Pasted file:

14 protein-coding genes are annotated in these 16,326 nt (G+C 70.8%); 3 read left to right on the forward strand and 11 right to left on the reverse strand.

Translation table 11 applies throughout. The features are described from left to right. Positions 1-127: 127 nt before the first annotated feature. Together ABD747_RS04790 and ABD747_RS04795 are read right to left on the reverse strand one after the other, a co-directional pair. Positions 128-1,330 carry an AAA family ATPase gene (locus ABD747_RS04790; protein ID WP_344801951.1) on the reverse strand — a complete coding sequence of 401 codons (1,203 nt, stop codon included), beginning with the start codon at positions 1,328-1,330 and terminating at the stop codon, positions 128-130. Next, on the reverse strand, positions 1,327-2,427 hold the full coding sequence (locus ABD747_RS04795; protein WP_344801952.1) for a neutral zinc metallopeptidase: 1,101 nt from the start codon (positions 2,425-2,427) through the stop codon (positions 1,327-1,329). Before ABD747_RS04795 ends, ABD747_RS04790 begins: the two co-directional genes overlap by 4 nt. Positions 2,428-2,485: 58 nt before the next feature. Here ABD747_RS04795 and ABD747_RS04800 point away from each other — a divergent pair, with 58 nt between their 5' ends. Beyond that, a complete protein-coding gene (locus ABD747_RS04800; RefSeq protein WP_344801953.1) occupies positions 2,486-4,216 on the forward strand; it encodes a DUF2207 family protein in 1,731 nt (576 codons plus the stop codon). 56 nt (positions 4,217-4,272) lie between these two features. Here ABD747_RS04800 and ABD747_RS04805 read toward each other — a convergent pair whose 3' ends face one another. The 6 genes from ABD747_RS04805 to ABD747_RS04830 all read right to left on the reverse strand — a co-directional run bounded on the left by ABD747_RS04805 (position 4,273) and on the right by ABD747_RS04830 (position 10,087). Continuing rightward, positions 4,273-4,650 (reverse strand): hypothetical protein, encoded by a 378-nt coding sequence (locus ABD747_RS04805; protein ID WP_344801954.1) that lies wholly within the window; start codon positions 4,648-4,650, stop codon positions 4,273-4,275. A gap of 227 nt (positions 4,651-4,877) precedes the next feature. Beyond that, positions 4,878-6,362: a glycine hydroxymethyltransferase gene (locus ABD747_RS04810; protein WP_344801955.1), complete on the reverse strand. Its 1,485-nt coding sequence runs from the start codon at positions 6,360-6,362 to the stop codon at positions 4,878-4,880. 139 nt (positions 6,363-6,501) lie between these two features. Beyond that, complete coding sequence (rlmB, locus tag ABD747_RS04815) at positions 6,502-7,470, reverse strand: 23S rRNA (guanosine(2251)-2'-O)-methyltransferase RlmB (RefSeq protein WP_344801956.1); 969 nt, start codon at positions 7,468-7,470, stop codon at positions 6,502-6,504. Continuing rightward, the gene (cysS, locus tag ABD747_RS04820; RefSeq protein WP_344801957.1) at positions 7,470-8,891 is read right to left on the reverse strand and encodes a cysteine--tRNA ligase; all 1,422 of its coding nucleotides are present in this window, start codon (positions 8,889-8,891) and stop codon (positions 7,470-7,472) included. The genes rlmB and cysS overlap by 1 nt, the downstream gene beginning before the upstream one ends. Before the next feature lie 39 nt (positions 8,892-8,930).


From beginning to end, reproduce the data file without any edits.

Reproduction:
14 protein-coding genes are annotated in these 16,326 nt (G+C 70.8%); 3 read left to right on the forward strand and 11 right to left on the reverse strand.

Translation table 11 applies throughout. The features are described from left to right. Positions 1-127: 127 nt before the first annotated feature. Together ABD747_RS04790 and ABD747_RS04795 are read right to left on the reverse strand one after the other, a co-directional pair. Positions 128-1,330 carry an AAA family ATPase gene (locus ABD747_RS04790; protein ID WP_344801951.1) on the reverse strand — a complete coding sequence of 401 codons (1,203 nt, stop codon included), beginning with the start codon at positions 1,328-1,330 and terminating at the stop codon, positions 128-130. Next, on the reverse strand, positions 1,327-2,427 hold the full coding sequence (locus ABD747_RS04795; protein WP_344801952.1) for a neutral zinc metallopeptidase: 1,101 nt from the start codon (positions 2,425-2,427) through the stop codon (positions 1,327-1,329). Before ABD747_RS04795 ends, ABD747_RS04790 begins: the two co-directional genes overlap by 4 nt. Positions 2,428-2,485: 58 nt before the next feature. Here ABD747_RS04795 and ABD747_RS04800 point away from each other — a divergent pair, with 58 nt between their 5' ends. Beyond that, a complete protein-coding gene (locus ABD747_RS04800; RefSeq protein WP_344801953.1) occupies positions 2,486-4,216 on the forward strand; it encodes a DUF2207 family protein in 1,731 nt (576 codons plus the stop codon). 56 nt (positions 4,217-4,272) lie between these two features. Here ABD747_RS04800 and ABD747_RS04805 read toward each other — a convergent pair whose 3' ends face one another. The 6 genes from ABD747_RS04805 to ABD747_RS04830 all read right to left on the reverse strand — a co-directional run bounded on the left by ABD747_RS04805 (position 4,273) and on the right by ABD747_RS04830 (position 10,087). Continuing rightward, positions 4,273-4,650 (reverse strand): hypothetical protein, encoded by a 378-nt coding sequence (locus ABD747_RS04805; protein ID WP_344801954.1) that lies wholly within the window; start codon positions 4,648-4,650, stop codon positions 4,273-4,275. A gap of 227 nt (positions 4,651-4,877) precedes the next feature. Beyond that, positions 4,878-6,362: a glycine hydroxymethyltransferase gene (locus ABD747_RS04810; protein WP_344801955.1), complete on the reverse strand. Its 1,485-nt coding sequence runs from the start codon at positions 6,360-6,362 to the stop codon at positions 4,878-4,880. 139 nt (positions 6,363-6,501) lie between these two features. Beyond that, complete coding sequence (rlmB, locus tag ABD747_RS04815) at positions 6,502-7,470, reverse strand: 23S rRNA (guanosine(2251)-2'-O)-methyltransferase RlmB (RefSeq protein WP_344801956.1); 969 nt, start codon at positions 7,468-7,470, stop codon at positions 6,502-6,504. Continuing rightward, the gene (cysS, locus tag ABD747_RS04820; RefSeq protein WP_344801957.1) at positions 7,470-8,891 is read right to left on the reverse strand and encodes a cysteine--tRNA ligase; all 1,422 of its coding nucleotides are present in this window, start codon (positions 8,889-8,891) and stop codon (positions 7,470-7,472) included. The genes rlmB and cysS overlap by 1 nt, the downstream gene beginning before the upstream one ends. Before the next feature lie 39 nt (positions 8,892-8,930).